Recast of Delta Plan 2100 based on local experience urged

Recast of Delta Plan 2100 based on local experience urged

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Dhaka, Dec 12 – The Bangladesh Delta Plan 2100 came under serious scrutiny at an international seminar organized in Dhaka on Friday. Speakers at the seminar said that a plan modelled on the Netherlands would not work in Bangladesh because while the Dutch Delta was stable while the Bangladesh Delta, the world’s largest, was very active and dynamic. Speakers at an international seminar on Dhaka on Friday suggested the holding of public hearings on Bangladesh Delta Plan 2100 — a long-term strategy to prevent floods and soil erosion, manage rivers and wastes, and supply water in the century. Bangladesh Poribesh Andolon (BAPA) and Bangladesh Environment Network (BEN) organized the seminar at the Krishibid Institution Bangladesh auditorium.
Founder of the Bishwo Shahitto Kendro Chairman Prof Abdullah Abu Sayeed in told the seminar that environmental and climate change is disastrous news for us. If mankind fails to win the war, if they fail to prevent minimize the diverse impacts, the damages will be huge, he said.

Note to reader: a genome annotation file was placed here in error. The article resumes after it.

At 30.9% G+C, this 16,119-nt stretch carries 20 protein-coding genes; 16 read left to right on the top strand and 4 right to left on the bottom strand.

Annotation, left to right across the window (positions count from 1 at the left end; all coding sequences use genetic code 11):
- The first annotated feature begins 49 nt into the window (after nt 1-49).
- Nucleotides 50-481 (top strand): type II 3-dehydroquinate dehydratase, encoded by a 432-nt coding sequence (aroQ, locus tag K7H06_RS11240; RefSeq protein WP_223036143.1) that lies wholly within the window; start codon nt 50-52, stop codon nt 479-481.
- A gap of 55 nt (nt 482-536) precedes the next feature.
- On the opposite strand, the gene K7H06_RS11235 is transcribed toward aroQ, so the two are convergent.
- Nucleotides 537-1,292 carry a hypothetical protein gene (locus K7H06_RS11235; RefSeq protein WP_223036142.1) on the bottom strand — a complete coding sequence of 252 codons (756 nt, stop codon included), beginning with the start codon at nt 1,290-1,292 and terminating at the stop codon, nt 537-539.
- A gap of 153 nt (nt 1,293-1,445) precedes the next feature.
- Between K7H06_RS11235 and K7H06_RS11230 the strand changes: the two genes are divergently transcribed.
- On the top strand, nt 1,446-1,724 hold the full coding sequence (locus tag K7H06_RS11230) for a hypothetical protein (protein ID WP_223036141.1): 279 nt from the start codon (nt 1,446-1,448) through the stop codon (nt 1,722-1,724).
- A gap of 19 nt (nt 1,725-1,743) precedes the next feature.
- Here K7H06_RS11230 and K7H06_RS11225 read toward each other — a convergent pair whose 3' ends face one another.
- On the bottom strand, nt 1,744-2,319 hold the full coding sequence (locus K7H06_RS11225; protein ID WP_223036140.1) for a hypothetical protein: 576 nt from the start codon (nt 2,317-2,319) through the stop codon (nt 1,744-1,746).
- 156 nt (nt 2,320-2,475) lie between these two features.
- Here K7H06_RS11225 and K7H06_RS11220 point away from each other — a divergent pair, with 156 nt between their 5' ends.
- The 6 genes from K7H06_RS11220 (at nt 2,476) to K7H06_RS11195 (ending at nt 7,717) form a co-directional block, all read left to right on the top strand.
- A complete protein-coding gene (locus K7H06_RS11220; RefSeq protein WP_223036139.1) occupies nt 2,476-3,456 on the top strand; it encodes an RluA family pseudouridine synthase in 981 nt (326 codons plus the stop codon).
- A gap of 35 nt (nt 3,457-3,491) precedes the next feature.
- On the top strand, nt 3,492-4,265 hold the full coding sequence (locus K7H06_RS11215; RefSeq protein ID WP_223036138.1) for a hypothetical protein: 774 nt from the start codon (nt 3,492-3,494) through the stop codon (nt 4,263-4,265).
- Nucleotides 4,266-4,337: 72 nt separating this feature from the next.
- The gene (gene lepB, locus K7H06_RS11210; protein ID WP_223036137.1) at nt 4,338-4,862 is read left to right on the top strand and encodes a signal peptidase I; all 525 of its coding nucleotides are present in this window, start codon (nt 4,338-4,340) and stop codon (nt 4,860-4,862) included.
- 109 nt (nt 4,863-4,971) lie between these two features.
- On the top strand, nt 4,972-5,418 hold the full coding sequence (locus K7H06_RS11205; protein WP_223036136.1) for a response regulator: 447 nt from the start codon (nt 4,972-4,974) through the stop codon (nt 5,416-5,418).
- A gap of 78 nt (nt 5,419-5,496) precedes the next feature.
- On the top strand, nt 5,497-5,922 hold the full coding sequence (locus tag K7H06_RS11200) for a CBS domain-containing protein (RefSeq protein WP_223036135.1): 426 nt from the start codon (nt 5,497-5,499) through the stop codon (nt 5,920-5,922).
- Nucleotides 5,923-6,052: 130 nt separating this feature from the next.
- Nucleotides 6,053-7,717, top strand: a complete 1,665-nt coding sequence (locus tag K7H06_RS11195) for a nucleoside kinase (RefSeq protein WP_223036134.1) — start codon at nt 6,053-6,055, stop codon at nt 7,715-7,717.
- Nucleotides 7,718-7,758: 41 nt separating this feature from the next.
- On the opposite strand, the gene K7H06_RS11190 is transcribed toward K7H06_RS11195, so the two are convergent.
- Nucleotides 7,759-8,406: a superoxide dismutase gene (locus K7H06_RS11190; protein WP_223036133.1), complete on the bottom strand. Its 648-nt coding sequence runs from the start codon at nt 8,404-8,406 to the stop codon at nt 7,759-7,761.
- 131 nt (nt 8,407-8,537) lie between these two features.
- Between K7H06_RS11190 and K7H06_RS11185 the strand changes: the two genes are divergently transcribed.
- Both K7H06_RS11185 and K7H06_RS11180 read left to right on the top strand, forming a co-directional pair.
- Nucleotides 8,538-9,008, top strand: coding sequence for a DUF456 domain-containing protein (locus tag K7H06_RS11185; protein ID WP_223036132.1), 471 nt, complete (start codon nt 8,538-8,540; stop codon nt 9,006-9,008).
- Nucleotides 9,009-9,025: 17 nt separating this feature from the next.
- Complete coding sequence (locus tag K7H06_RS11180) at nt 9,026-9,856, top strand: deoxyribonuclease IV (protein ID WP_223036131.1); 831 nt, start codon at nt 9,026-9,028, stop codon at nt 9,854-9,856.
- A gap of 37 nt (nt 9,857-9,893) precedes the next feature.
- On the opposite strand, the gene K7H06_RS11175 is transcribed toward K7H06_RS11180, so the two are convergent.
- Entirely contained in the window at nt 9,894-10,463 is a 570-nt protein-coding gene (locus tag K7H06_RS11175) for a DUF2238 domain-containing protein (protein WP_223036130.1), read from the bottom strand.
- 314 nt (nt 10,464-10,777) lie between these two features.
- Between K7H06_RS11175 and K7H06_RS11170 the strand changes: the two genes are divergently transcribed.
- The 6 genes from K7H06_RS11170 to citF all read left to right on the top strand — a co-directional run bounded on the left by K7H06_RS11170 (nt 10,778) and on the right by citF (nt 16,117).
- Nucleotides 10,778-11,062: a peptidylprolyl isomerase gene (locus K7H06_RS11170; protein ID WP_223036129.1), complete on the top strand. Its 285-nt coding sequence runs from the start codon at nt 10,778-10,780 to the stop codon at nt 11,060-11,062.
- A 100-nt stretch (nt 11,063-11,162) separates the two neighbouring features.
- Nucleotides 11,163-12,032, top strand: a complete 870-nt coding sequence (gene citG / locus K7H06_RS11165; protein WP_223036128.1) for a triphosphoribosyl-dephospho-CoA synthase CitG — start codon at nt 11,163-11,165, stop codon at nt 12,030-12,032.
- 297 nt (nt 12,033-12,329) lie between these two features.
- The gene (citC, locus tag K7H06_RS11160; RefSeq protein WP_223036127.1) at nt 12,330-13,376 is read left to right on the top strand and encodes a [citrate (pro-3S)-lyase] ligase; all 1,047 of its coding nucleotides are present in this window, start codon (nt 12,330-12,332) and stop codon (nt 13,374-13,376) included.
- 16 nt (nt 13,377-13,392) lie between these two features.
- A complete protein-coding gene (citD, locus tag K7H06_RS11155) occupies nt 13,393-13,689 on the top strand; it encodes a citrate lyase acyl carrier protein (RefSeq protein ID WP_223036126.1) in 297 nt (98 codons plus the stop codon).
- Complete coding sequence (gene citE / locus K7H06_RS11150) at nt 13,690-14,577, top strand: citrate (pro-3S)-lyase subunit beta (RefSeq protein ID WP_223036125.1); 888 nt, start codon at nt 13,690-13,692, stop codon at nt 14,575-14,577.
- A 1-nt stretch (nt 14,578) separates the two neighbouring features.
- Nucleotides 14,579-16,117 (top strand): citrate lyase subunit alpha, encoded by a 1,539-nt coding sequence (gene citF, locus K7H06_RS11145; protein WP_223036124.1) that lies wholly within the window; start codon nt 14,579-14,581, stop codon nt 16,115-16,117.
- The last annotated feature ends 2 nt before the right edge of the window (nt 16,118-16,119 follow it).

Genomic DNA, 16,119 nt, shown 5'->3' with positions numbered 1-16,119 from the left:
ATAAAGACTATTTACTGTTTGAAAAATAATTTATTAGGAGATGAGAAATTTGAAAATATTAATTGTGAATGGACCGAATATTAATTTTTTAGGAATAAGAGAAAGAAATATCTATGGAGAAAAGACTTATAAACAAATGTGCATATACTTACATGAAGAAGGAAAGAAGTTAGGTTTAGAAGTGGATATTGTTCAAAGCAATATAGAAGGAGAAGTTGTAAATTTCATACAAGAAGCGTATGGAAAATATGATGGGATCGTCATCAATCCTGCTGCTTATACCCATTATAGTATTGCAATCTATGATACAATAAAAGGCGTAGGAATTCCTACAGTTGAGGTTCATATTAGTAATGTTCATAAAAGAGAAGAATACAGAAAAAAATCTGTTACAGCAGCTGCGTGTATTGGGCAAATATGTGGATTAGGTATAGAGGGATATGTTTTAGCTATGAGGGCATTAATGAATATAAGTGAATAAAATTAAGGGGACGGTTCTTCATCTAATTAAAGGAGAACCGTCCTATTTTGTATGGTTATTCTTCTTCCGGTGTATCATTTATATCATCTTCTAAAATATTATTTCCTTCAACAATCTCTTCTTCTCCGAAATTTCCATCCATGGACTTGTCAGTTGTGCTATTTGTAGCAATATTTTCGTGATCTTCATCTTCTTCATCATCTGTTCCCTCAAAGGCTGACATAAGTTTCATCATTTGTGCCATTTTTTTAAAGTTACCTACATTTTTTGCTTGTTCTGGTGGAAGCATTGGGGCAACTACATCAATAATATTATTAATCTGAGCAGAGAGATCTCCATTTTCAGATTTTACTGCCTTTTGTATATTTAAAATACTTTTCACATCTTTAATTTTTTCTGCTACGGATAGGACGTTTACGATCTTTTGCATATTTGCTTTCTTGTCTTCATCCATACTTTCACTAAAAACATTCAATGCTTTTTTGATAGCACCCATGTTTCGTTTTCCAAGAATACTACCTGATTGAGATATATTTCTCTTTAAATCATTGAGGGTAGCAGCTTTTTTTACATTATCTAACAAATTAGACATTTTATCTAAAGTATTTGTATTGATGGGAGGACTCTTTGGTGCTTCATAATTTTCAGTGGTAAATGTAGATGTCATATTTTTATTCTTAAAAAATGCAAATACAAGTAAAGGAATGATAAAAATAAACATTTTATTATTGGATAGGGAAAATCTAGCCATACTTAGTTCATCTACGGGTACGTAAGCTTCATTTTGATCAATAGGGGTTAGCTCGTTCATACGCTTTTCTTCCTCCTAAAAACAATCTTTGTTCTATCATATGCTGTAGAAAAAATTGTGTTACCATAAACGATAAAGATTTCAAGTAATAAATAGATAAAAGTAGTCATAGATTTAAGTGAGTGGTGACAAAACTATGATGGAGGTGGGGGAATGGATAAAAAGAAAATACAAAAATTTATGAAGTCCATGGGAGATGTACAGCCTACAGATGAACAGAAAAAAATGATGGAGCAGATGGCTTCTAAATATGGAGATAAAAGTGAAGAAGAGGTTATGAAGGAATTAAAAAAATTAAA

Prof Sayeed believes holding of public hearings is necessary before finalizing the long-term plan. “The plan has been drafted to tackle an enormous issue. I think the stakeholders can vastly contribute to it.
Bangladesh will need around 2.5 percent of its GDP every year to implement the plan. It will need $29.6 billion annually for implementation until 2031. The experts laid emphasis on ensuring expenditure in the appropriate sector. Former UGC chairman Prof Nazrul Islam said: “We have to think about the ecology besides economic and social sectors. The ecosystem also requires a well planned approach.”
Senior Secretary Shamsul Alam, one of the planners from Planning Commission, was also present at the seminar. He said they followed the Dutch model while drafting the plan. Opinion has been taken from more than 3000 experts.
“This is not a static plan as it can be rearranged,” he added. The government is calling ‘hotspots’ the places that have been prioritized in the plan. The six hotspots are the coastal areas, Varendra or Barind and drought-prone areas, Haor or backswamps and flood-prone areas, hilly areas, river and estuaries region and urban areas. – GW News Desk

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